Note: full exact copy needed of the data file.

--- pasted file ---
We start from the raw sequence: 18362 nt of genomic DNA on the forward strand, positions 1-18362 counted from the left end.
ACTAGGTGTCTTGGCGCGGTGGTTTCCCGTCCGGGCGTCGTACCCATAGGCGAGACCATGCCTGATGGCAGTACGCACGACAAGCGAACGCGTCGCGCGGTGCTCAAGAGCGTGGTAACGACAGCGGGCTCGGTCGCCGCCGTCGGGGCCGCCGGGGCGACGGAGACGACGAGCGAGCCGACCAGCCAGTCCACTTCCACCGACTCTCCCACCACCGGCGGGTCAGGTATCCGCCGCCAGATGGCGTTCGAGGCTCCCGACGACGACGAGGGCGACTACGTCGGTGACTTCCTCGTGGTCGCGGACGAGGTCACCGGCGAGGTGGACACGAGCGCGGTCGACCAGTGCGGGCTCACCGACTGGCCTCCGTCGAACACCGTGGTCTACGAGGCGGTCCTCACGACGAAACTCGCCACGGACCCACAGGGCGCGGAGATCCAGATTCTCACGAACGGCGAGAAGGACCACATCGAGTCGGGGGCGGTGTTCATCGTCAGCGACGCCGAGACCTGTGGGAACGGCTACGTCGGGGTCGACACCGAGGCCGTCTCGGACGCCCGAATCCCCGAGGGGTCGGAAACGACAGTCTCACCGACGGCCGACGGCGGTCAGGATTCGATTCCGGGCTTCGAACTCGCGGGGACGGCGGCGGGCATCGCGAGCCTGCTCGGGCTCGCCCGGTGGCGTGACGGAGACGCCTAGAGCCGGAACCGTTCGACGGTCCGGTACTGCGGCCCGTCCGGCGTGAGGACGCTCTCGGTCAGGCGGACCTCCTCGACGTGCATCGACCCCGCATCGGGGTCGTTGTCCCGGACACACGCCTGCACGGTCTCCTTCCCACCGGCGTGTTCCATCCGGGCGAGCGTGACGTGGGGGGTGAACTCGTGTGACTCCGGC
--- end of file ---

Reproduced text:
We start from the raw sequence: 18362 nt of genomic DNA on the forward strand, positions 1-18362 counted from the left end.
ACTAGGTGTCTTGGCGCGGTGGTTTCCCGTCCGGGCGTCGTACCCATAGGCGAGACCATGCCTGATGGCAGTACGCACGACAAGCGAACGCGTCGCGCGGTGCTCAAGAGCGTGGTAACGACAGCGGGCTCGGTCGCCGCCGTCGGGGCCGCCGGGGCGACGGAGACGACGAGCGAGCCGACCAGCCAGTCCACTTCCACCGACTCTCCCACCACCGGCGGGTCAGGTATCCGCCGCCAGATGGCGTTCGAGGCTCCCGACGACGACGAGGGCGACTACGTCGGTGACTTCCTCGTGGTCGCGGACGAGGTCACCGGCGAGGTGGACACGAGCGCGGTCGACCAGTGCGGGCTCACCGACTGGCCTCCGTCGAACACCGTGGTCTACGAGGCGGTCCTCACGACGAAACTCGCCACGGACCCACAGGGCGCGGAGATCCAGATTCTCACGAACGGCGAGAAGGACCACATCGAGTCGGGGGCGGTGTTCATCGTCAGCGACGCCGAGACCTGTGGGAACGGCTACGTCGGGGTCGACACCGAGGCCGTCTCGGACGCCCGAATCCCCGAGGGGTCGGAAACGACAGTCTCACCGACGGCCGACGGCGGTCAGGATTCGATTCCGGGCTTCGAACTCGCGGGGACGGCGGCGGGCATCGCGAGCCTGCTCGGGCTCGCCCGGTGGCGTGACGGAGACGCCTAGAGCCGGAACCGTTCGACGGTCCGGTACTGCGGCCCGTCCGGCGTGAGGACGCTCTCGGTCAGGCGGACCTCCTCGACGTGCATCGACCCCGCATCGGGGTCGTTGTCCCGGACACACGCCTGCACGGTCTCCTTCCCACCGGCGTGTTCCATCCGGGCGAGCGTGACGTGGGGGGTGAACTCGTGTGACTCCGGC